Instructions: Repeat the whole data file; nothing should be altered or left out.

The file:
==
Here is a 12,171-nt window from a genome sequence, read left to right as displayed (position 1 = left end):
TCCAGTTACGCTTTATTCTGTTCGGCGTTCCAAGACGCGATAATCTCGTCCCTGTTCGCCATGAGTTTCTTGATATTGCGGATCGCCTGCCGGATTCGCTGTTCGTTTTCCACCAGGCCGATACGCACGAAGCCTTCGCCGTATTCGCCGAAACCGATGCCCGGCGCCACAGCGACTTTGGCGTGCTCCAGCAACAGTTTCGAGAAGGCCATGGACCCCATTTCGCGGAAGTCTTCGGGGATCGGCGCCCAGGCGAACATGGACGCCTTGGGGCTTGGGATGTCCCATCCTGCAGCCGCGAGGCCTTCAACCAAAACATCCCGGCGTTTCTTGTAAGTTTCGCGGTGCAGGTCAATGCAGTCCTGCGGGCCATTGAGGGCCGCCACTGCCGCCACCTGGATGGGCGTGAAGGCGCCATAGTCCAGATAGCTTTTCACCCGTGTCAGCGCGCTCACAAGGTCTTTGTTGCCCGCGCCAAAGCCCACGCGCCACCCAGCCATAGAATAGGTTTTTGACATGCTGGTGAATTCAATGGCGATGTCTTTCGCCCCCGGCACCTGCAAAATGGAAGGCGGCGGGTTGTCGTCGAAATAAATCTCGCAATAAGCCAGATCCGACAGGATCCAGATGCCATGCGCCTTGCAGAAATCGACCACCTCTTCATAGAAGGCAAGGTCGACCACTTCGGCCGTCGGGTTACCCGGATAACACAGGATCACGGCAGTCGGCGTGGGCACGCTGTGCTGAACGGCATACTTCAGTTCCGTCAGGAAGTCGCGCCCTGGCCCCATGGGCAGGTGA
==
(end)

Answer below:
Here is a 12,171-nt window from a genome sequence, read left to right as displayed (position 1 = left end):
TCCAGTTACGCTTTATTCTGTTCGGCGTTCCAAGACGCGATAATCTCGTCCCTGTTCGCCATGAGTTTCTTGATATTGCGGATCGCCTGCCGGATTCGCTGTTCGTTTTCCACCAGGCCGATACGCACGAAGCCTTCGCCGTATTCGCCGAAACCGATGCCCGGCGCCACAGCGACTTTGGCGTGCTCCAGCAACAGTTTCGAGAAGGCCATGGACCCCATTTCGCGGAAGTCTTCGGGGATCGGCGCCCAGGCGAACATGGACGCCTTGGGGCTTGGGATGTCCCATCCTGCAGCCGCGAGGCCTTCAACCAAAACATCCCGGCGTTTCTTGTAAGTTTCGCGGTGCAGGTCAATGCAGTCCTGCGGGCCATTGAGGGCCGCCACTGCCGCCACCTGGATGGGCGTGAAGGCGCCATAGTCCAGATAGCTTTTCACCCGTGTCAGCGCGCTCACAAGGTCTTTGTTGCCCGCGCCAAAGCCCACGCGCCACCCAGCCATAGAATAGGTTTTTGACATGCTGGTGAATTCAATGGCGATGTCTTTCGCCCCCGGCACCTGCAAAATGGAAGGCGGCGGGTTGTCGTCGAAATAAATCTCGCAATAAGCCAGATCCGACAGGATCCAGATGCCATGCGCCTTGCAGAAATCGACCACCTCTTCATAGAAGGCAAGGTCGACCACTTCGGCCGTCGGGTTACCCGGATAACACAGGATCACGGCAGTCGGCGTGGGCACGCTGTGCTGAACGGCATACTTCAGTTCCGTCAGGAAGTCGCGCCCTGGCCCCATGGGCAGGTGA